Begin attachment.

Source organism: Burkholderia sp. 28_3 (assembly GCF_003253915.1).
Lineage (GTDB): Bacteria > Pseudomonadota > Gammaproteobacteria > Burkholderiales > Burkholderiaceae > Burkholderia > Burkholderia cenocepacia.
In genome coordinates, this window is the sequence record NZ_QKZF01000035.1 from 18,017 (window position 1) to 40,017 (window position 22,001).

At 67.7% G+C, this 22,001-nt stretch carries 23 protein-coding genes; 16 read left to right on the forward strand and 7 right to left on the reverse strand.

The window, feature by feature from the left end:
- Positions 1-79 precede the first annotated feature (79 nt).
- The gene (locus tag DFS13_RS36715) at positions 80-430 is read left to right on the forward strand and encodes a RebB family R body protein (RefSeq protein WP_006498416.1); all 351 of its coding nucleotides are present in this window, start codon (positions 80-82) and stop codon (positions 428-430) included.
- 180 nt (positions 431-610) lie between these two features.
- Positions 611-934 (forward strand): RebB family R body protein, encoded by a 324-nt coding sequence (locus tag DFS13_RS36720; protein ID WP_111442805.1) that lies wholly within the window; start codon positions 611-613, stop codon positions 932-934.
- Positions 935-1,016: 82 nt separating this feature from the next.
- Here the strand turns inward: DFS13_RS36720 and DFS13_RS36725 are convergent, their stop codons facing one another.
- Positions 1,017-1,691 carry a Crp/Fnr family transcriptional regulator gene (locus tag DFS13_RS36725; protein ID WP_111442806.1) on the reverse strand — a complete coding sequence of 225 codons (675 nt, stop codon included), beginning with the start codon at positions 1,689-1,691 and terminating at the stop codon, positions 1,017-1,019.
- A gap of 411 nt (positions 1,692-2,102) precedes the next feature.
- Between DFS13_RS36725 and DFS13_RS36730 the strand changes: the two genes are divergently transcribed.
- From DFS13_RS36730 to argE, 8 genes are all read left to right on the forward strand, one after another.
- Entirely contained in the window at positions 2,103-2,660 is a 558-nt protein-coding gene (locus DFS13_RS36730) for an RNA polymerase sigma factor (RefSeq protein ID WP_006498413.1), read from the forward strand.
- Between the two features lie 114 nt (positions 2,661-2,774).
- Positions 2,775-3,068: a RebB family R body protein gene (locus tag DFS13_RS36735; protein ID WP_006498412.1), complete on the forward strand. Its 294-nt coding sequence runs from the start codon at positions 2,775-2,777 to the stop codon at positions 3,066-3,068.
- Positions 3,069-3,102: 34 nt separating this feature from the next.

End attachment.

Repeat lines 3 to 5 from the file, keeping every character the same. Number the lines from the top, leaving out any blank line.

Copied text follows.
In genome coordinates, this window is the sequence record NZ_QKZF01000035.1 from 18,017 (window position 1) to 40,017 (window position 22,001).

At 67.7% G+C, this 22,001-nt stretch carries 23 protein-coding genes; 16 read left to right on the forward strand and 7 right to left on the reverse strand.

The window, feature by feature from the left end: